Alchemical Thoughts

Article Note: On Web 2.0 and Libraries by Stephens

Posted on: November 9, 2007

Citation for the article:

Stephens, Michael. "Exploring Web 2.0 and Libraries." Library Technology Reports 42.4 (July/August 2006): 8-14.

I put this draft here rather than on the main blog since I am still thinking out loud, so to speak. Not quite ready for the prime time.

I just finished this first chapter, part of the journal's issue on Best Practices in Social Software, which provides a summary of the theory and rationales of Web 2.0 and Library 2.0. The quote from MIT's Technology Review about the spread of cheap laptops, etc. (10). This was pretty much the only thing that really made me question. The reality is that there are no cheap laptops. Maybe for some people a low-end laptop  between $600 to $800 is cheap. For a good number of people that amount is a good chunk of change. Internet access, and I mean good, fast, reliable access, is not totally affordable either. In other words, we could pick holes at the claim,  but at the end of the day what bothers me is that the 2.0 evangelists seem to forget this. The assumption seems to be that all Web 2.0, and the web for that matter, will be easily and universally accessible. Maybe in some distant future, but it is not happening any time soon. The reality is that there is a substantial digital divide or gap, and many simply lack the resources and/or access.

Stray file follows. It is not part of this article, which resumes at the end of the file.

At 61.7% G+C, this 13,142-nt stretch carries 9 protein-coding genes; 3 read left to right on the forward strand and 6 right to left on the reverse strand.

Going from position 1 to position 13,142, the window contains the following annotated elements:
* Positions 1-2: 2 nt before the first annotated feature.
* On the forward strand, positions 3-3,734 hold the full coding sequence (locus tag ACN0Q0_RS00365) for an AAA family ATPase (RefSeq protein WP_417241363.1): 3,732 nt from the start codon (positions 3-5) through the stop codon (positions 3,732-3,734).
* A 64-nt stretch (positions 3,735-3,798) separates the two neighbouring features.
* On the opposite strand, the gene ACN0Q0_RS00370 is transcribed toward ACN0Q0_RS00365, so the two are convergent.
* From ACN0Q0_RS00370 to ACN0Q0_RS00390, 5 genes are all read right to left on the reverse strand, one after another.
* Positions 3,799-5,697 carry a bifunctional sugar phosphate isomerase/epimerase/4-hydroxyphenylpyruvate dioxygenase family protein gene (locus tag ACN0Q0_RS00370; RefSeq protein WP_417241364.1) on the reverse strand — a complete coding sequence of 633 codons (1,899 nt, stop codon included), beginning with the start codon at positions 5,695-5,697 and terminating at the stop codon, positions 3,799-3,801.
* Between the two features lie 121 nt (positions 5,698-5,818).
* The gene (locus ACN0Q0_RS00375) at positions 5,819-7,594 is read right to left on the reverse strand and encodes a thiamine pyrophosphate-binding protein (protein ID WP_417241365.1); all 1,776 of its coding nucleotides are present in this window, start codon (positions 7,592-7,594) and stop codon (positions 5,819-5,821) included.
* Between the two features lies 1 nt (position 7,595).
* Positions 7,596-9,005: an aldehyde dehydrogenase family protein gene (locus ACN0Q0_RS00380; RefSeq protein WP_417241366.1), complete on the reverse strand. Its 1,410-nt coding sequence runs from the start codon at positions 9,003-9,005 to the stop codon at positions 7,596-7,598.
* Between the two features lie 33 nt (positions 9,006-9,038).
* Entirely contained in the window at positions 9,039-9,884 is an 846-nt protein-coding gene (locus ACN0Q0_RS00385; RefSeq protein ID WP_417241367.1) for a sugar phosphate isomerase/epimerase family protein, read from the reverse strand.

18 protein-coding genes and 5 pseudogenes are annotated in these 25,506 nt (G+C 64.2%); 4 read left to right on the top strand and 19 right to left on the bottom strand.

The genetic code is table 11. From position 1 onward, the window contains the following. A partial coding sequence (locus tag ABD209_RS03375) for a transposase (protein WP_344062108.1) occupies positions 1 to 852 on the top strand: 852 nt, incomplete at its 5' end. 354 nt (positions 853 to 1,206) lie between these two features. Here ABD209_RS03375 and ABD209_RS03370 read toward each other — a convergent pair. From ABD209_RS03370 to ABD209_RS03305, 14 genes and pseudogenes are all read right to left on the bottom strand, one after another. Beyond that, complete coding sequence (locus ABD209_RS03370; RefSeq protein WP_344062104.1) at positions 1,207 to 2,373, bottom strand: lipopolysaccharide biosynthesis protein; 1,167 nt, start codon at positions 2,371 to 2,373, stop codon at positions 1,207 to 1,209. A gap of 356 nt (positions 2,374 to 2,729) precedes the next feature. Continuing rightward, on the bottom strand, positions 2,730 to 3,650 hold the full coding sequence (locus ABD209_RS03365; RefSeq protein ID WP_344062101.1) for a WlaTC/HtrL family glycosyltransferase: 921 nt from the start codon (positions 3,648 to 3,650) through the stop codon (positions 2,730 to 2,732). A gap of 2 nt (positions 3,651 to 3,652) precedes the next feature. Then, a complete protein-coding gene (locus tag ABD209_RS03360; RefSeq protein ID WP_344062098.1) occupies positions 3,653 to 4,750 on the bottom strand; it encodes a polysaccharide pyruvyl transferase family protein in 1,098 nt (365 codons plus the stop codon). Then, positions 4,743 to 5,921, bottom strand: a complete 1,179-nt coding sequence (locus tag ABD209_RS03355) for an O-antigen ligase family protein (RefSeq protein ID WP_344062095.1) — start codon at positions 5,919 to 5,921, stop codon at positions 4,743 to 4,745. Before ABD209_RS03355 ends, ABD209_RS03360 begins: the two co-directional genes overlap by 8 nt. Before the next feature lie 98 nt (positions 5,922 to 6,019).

I am not expecting 2.0 evangelists to solve this issue, but they should at least address it. They are also in a good position to be advocates for those who at this moment are being left behind. Leave those folks uneducated, whether intentionally or by neglect, throw in some ignorant politicians like Ted "the net is a series of tubes" Stevens, and it can be a negative, volatile mix. I worry if we leave too many behind that they will see the few ahead, so to speak, as mere elites much as kids see the nerds in school. We need to educated, but we also need to provide access that's effective and affordable, so more people can join in the conversations. I mean, that is a lot of what the 2.0 evangelists are advocating, these conversations. Well, we need to find ways to actually bring people into the conversations.

Though to give credit where its due, there is mention of wifi in libraries in the article. I just wonder what happens once people leave the library, and they lack a computer or access at home. You see, this goes with my other questions. How many people are actually using the various tools? Are they really clamoring as the evangelists would have us believe? How many people are not using the tools? And why not? I am just wondering.

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